An approved adjustment or accommodation can only be denied if it can be shown that it will either:
1. Fundamentally alter the class, requirement(s), or program
2. Gives the student an unfair advantage over other students (exceeding equal access)
3. Results in undue financial or administrative burden (this is from the lens of the University as a whole and requires administrative consultation.)
It is imperative to understand that a denial of an academic adjustment/accommodation could mean a denial of a students civil rights.
Instructors Legal Responsibility
As a civil rights issue, you, as instructors must be fully prepared to justify decisions to the student, the US Department of Education Office of Civil Rights (OCR) and/or the student’s lawyer. You, as the instructor must take the active role of denial rather than a passive one of simply disagreeing with the accessibility resources professional or the student. The Office of Civil Rights (OCR) requires that any concerns about the application of accommodations within a course happen between instructors and the disability resources professional, not the student, due to the inherent power dynamic that exists. An accommodation is an exception to a rule, policy, or system. Therefore because something was always done a certain way, is not reason enough to deny an accommodation. Once you receive a copy of the Course Access Letter, this is simply a notification of the obligation that has already been approved. If you have concerns about this obligation and it's application to your course, you need to immediately involve the Student Accessibility Services team so that together we can go through the proper processes and procedures as outlined in "Guiding Questions for Assessing Accommodation & Accommodation Denial."
The role of the accessibility resource professional, is to problem solve, to remove barriers to access, which may mean changing the traditional way of performing a function. When making decisions about equal access, consider the guiding question: Is the denial defendable?
Guiding Questions for Assessing Accommodation & Accommodation Denial
1. What are the instructor’s general class policies and process and how do they affect equal access determinations? Do these policies include how each individual disabled student’s access needs are determined and met?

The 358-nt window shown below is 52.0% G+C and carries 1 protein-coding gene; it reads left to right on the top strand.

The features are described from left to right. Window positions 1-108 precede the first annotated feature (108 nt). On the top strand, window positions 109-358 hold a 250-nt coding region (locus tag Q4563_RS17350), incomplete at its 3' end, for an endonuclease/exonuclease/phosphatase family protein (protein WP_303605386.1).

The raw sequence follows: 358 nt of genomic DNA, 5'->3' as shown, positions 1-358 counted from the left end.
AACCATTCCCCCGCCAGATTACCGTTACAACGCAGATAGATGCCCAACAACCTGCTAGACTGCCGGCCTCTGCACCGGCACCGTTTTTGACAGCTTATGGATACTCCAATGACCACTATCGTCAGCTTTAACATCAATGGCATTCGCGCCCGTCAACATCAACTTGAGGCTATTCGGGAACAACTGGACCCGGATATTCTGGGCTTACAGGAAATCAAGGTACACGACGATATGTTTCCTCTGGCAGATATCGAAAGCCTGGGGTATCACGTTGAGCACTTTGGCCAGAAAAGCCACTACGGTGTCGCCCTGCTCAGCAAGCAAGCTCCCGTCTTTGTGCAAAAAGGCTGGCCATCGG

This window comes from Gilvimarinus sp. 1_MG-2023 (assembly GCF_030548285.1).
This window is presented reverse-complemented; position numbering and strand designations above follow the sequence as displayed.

2. Does the granted accommodation directly correlate with the student’s disability or barrier?
3. How has the college’s accommodation(s) or modification(s) been taken into consideration? What is the disability resource office recommending and why?
4. What the class is designed to do and measure should be carefully examined. What knowledge is the professor or instructor teaching and what activities are being used to determine or measure the student’s understanding, implementation, and expression of gained knowledge? For example, what is the test truly measuring and how does the requested accommodation affect or not affect this measurement?
5. Does the requested accommodation lower the learning standards? If so, exactly how?
6. Does the requested accommodation fundamentally alter the class requirement(s)? If so, be very detailed in describing how this is the case.
7. Does the request give the student an unfair advantage over other students? If so, exactly how? Please note that giving the student equal access to remove barriers does not provide an unfair advantage. The accommodation must actually exceed equal access by giving the student an unfair edge.
8. Would the accommodation result in undue financial or administrative burden? If so, be very specific in describing how. Please note that burden determination must involve the head of the college or his or her designee after considering all resources available for use in the funding and operation of the service, program, or activity, and must be accompanied by a written statement of the reasons for reaching that conclusion.
9. What other equally effective accommodation can be considered and provided that will offer equal access for the student if the instructor denies the requested accommodation?
10. Does the appeal process afford immediate opportunity for the student to have their petition addressed in a timely manner in order to prevent irreparable harm to the student if their appeal prevails.
Essential requirements should be carefully reviewed according to these procedural guidelines. This process should include debate about the nature and fundamental requirements of the particular class or program, subjecting it to a substantive review.